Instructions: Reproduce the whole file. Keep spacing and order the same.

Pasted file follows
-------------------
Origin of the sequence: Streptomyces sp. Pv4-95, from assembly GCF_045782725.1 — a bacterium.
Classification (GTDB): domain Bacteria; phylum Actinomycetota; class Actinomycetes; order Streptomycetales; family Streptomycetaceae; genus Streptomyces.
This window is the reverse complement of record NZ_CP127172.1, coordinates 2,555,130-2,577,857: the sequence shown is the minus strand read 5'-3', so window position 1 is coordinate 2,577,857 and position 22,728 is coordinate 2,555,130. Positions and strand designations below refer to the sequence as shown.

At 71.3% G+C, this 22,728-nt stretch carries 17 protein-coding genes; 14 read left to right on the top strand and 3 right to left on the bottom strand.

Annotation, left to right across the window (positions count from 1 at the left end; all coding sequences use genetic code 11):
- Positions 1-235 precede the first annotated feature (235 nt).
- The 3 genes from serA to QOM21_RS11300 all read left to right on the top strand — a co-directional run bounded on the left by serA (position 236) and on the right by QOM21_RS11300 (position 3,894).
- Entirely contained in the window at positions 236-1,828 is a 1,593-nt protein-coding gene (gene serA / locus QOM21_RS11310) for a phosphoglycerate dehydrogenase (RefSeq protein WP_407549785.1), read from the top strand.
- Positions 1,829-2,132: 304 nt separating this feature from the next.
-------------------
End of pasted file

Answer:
Origin of the sequence: Streptomyces sp. Pv4-95, from assembly GCF_045782725.1 — a bacterium.
Classification (GTDB): domain Bacteria; phylum Actinomycetota; class Actinomycetes; order Streptomycetales; family Streptomycetaceae; genus Streptomyces.
This window is the reverse complement of record NZ_CP127172.1, coordinates 2,555,130-2,577,857: the sequence shown is the minus strand read 5'-3', so window position 1 is coordinate 2,577,857 and position 22,728 is coordinate 2,555,130. Positions and strand designations below refer to the sequence as shown.

At 71.3% G+C, this 22,728-nt stretch carries 17 protein-coding genes; 14 read left to right on the top strand and 3 right to left on the bottom strand.

Annotation, left to right across the window (positions count from 1 at the left end; all coding sequences use genetic code 11):
- Positions 1-235 precede the first annotated feature (235 nt).
- The 3 genes from serA to QOM21_RS11300 all read left to right on the top strand — a co-directional run bounded on the left by serA (position 236) and on the right by QOM21_RS11300 (position 3,894).
- Entirely contained in the window at positions 236-1,828 is a 1,593-nt protein-coding gene (gene serA / locus QOM21_RS11310) for a phosphoglycerate dehydrogenase (RefSeq protein WP_407549785.1), read from the top strand.
- Positions 1,829-2,132: 304 nt separating this feature from the next.